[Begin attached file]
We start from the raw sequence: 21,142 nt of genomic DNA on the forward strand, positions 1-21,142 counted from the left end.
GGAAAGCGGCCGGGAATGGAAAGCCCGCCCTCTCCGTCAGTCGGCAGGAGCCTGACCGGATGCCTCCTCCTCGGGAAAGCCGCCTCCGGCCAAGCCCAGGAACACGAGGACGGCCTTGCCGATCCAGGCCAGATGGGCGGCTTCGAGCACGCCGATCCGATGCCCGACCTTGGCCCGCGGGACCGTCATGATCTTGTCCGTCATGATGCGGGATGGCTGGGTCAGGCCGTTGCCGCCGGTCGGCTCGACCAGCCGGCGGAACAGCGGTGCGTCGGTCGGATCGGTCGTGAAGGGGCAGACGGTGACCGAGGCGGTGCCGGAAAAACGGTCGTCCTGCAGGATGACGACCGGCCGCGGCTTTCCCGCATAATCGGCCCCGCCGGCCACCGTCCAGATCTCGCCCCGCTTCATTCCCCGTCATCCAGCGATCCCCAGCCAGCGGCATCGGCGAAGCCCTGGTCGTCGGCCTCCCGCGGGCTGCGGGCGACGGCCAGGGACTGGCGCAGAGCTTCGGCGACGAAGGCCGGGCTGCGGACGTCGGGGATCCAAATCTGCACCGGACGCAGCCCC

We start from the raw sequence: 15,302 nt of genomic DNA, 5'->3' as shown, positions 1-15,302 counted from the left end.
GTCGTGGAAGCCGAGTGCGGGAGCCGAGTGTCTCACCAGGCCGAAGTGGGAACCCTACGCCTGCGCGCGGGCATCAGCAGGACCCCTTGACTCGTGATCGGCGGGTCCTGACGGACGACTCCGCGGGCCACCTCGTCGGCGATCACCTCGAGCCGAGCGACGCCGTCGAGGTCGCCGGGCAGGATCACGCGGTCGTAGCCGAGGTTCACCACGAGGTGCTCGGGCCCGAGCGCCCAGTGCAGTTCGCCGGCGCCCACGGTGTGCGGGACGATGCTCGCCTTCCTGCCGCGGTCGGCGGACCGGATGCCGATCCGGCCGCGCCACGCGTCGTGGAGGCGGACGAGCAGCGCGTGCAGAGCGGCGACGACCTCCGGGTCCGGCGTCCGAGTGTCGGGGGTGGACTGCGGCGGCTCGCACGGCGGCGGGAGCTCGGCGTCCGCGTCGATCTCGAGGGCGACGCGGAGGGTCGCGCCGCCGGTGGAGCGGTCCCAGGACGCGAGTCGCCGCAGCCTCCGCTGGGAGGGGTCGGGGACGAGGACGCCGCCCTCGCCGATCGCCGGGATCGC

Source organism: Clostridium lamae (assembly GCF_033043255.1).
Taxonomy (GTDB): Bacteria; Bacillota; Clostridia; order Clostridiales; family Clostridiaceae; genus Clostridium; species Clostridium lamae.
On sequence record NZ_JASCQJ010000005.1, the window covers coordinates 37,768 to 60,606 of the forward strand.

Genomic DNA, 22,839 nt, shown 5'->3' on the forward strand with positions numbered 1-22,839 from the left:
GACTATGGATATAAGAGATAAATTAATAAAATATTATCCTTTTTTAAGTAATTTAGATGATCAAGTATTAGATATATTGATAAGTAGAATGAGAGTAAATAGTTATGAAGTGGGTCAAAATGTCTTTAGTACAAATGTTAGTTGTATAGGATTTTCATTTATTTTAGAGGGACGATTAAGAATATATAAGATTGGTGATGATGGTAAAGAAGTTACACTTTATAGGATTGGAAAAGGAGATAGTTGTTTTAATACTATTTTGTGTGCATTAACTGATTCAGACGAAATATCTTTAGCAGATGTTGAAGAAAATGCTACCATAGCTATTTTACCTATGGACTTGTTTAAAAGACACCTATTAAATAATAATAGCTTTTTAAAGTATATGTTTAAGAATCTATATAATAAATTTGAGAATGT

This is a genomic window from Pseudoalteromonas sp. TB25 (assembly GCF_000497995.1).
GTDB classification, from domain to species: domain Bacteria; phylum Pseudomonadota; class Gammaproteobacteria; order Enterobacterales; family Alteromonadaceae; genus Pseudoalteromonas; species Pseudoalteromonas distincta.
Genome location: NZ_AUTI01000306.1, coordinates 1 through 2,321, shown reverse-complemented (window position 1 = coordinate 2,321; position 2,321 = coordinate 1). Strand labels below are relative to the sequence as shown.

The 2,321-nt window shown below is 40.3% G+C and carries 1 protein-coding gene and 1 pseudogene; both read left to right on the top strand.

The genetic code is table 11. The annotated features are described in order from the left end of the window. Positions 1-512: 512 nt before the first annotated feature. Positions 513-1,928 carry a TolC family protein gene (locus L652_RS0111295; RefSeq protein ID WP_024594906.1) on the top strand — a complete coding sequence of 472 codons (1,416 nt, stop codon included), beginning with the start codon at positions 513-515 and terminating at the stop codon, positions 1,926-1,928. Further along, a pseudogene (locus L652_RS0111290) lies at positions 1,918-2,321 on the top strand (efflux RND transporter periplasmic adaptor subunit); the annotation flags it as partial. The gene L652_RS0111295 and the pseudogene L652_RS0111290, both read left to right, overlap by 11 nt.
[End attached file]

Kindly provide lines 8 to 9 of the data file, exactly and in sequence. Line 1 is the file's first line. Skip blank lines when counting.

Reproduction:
Genomic DNA, 22,839 nt, shown 5'->3' on the forward strand with positions numbered 1-22,839 from the left:
GACTATGGATATAAGAGATAAATTAATAAAATATTATCCTTTTTTAAGTAATTTAGATGATCAAGTATTAGATATATTGATAAGTAGAATGAGAGTAAATAGTTATGAAGTGGGTCAAAATGTCTTTAGTACAAATGTTAGTTGTATAGGATTTTCATTTATTTTAGAGGGACGATTAAGAATATATAAGATTGGTGATGATGGTAAAGAAGTTACACTTTATAGGATTGGAAAAGGAGATAGTTGTTTTAATACTATTTTGTGTGCATTAACTGATTCAGACGAAATATCTTTAGCAGATGTTGAAGAAAATGCTACCATAGCTATTTTACCTATGGACTTGTTTAAAAGACACCTATTAAATAATAATAGCTTTTTAAAGTATATGTTTAAGAATCTATATAATAAATTTGAGAATGT